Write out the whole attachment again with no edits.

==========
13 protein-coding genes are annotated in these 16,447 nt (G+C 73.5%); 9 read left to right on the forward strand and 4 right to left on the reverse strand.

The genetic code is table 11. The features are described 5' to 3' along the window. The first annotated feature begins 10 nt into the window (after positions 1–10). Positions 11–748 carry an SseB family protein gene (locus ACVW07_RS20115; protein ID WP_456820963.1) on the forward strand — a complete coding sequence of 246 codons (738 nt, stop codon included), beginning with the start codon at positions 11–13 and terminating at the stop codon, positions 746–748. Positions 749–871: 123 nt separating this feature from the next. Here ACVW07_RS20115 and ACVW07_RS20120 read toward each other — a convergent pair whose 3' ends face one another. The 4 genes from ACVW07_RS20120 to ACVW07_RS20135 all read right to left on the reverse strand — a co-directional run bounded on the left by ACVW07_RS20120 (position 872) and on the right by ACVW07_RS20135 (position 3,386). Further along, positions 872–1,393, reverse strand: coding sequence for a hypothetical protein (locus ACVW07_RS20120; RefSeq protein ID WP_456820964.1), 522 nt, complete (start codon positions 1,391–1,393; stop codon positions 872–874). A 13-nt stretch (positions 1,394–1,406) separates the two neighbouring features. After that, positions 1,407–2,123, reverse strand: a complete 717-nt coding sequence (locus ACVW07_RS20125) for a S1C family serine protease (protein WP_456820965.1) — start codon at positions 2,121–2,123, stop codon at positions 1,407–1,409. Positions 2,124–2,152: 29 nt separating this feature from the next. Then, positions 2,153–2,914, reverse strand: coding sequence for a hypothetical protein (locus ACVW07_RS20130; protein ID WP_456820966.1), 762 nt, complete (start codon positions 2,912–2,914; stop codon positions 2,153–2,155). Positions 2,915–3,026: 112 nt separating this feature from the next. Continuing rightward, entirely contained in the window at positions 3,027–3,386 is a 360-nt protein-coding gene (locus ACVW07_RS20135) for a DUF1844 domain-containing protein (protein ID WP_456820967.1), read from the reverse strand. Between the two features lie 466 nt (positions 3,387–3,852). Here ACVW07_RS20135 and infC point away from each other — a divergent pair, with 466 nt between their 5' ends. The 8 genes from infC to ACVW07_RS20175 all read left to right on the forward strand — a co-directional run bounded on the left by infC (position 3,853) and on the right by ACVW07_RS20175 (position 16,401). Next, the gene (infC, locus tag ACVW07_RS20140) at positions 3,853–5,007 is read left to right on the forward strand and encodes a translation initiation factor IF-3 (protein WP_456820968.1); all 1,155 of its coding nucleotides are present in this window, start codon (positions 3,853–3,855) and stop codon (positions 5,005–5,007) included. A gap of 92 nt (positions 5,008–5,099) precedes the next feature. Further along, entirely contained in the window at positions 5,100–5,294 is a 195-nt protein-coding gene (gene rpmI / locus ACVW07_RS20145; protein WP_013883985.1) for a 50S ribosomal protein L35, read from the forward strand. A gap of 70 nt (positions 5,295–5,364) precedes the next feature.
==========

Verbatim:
13 protein-coding genes are annotated in these 16,447 nt (G+C 73.5%); 9 read left to right on the forward strand and 4 right to left on the reverse strand.

The genetic code is table 11. The features are described 5' to 3' along the window. The first annotated feature begins 10 nt into the window (after positions 1–10). Positions 11–748 carry an SseB family protein gene (locus ACVW07_RS20115; protein ID WP_456820963.1) on the forward strand — a complete coding sequence of 246 codons (738 nt, stop codon included), beginning with the start codon at positions 11–13 and terminating at the stop codon, positions 746–748. Positions 749–871: 123 nt separating this feature from the next. Here ACVW07_RS20115 and ACVW07_RS20120 read toward each other — a convergent pair whose 3' ends face one another. The 4 genes from ACVW07_RS20120 to ACVW07_RS20135 all read right to left on the reverse strand — a co-directional run bounded on the left by ACVW07_RS20120 (position 872) and on the right by ACVW07_RS20135 (position 3,386). Further along, positions 872–1,393, reverse strand: coding sequence for a hypothetical protein (locus ACVW07_RS20120; RefSeq protein ID WP_456820964.1), 522 nt, complete (start codon positions 1,391–1,393; stop codon positions 872–874). A 13-nt stretch (positions 1,394–1,406) separates the two neighbouring features. After that, positions 1,407–2,123, reverse strand: a complete 717-nt coding sequence (locus ACVW07_RS20125) for a S1C family serine protease (protein WP_456820965.1) — start codon at positions 2,121–2,123, stop codon at positions 1,407–1,409. Positions 2,124–2,152: 29 nt separating this feature from the next. Then, positions 2,153–2,914, reverse strand: coding sequence for a hypothetical protein (locus ACVW07_RS20130; protein ID WP_456820966.1), 762 nt, complete (start codon positions 2,912–2,914; stop codon positions 2,153–2,155). Positions 2,915–3,026: 112 nt separating this feature from the next. Continuing rightward, entirely contained in the window at positions 3,027–3,386 is a 360-nt protein-coding gene (locus ACVW07_RS20135) for a DUF1844 domain-containing protein (protein ID WP_456820967.1), read from the reverse strand. Between the two features lie 466 nt (positions 3,387–3,852). Here ACVW07_RS20135 and infC point away from each other — a divergent pair, with 466 nt between their 5' ends. The 8 genes from infC to ACVW07_RS20175 all read left to right on the forward strand — a co-directional run bounded on the left by infC (position 3,853) and on the right by ACVW07_RS20175 (position 16,401). Next, the gene (infC, locus tag ACVW07_RS20140) at positions 3,853–5,007 is read left to right on the forward strand and encodes a translation initiation factor IF-3 (protein WP_456820968.1); all 1,155 of its coding nucleotides are present in this window, start codon (positions 3,853–3,855) and stop codon (positions 5,005–5,007) included. A gap of 92 nt (positions 5,008–5,099) precedes the next feature. Further along, entirely contained in the window at positions 5,100–5,294 is a 195-nt protein-coding gene (gene rpmI / locus ACVW07_RS20145; protein WP_013883985.1) for a 50S ribosomal protein L35, read from the forward strand. A gap of 70 nt (positions 5,295–5,364) precedes the next feature.